A beginners style guide

When we hand over a site, we sometimes provide a mini ‘Style Guide’ to help clients get to grips with using and maintaining their new site. Some people may already have a style guide or content strategy to work with and if so, we advise you to follow its guidance.

Design News

Although not all your site visitors will necessarily be able to put their finger exactly on why one site looks more visually pleasing or easier to navigate than another, they will instinctively know it when they see it.

For those of you who don’t have a brand guide, or are simply looking to make  your own site look more professional, we’ve jotted down some quick tips to help you. And we can’t emphasise enough: consistency is key.


Traditionally, headings are used in the print world to break text into digestible pieces of information, helping the reader to focus in on information that may be of interest to them. On the web, headings are used in the same way, however, when we talk about headings online, we are talking about HTML tags. HTML tags range from Heading 1 <h1> through to Heading 6 <h6> and can be found in your visual editor here:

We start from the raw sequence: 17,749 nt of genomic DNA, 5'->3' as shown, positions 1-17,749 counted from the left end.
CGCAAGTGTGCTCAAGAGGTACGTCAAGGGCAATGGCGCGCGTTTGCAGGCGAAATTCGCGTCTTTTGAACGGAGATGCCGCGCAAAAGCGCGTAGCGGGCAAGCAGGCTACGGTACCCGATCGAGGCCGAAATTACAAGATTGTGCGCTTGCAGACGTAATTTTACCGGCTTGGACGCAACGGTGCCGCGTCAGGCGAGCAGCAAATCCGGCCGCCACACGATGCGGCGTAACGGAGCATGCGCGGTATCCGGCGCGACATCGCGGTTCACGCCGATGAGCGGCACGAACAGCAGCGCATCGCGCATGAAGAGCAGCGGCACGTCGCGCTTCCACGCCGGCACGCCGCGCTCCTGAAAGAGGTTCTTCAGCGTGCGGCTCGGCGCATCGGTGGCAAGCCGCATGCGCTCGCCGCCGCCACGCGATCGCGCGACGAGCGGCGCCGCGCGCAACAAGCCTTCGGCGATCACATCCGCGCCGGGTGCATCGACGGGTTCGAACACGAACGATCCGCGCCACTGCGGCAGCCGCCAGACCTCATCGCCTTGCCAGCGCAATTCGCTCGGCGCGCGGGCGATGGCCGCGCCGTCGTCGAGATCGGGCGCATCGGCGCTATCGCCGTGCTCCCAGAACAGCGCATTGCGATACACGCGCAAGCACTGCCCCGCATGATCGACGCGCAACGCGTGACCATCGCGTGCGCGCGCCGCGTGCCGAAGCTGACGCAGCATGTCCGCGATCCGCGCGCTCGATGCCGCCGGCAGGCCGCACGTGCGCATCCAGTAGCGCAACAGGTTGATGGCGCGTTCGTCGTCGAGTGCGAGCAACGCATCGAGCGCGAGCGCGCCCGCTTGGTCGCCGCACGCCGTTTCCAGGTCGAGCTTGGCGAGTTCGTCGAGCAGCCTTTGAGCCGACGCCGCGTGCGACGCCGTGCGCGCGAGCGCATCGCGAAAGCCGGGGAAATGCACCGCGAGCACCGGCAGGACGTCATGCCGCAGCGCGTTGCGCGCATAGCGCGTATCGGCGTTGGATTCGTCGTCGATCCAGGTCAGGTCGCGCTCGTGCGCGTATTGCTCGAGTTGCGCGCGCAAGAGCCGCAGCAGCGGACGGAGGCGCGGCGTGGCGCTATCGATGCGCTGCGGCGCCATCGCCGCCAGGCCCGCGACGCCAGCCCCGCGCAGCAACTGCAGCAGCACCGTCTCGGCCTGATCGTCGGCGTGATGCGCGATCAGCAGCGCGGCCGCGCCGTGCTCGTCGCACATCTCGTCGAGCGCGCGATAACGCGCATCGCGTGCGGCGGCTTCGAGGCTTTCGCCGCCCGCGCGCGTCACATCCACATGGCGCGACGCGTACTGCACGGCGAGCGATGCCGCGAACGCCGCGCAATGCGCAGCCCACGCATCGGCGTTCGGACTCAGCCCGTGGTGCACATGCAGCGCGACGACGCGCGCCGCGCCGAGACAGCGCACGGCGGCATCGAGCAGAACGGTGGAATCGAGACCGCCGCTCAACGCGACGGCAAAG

Where headings are located in WordPress

The appearance of headings on your site will depend on the theme you are using and can look quite different from site to site. Headings on our site display like this:

H1 to be used for the site or page title

H2 to be used as a page or post title

H3 to be used as a sub title

H4 to be used as a sub title

H5 to be used as a sub title
H6 to be used as a sub title

Headings signpost your content

As you may already be aware, most of your site users won’t be reading every single word in your post. In fact, the majority of people only scan a webpage. If they catch a phrase or sentence they like the look of, they carry on reading, otherwise, they will continue scanning down the page before exiting.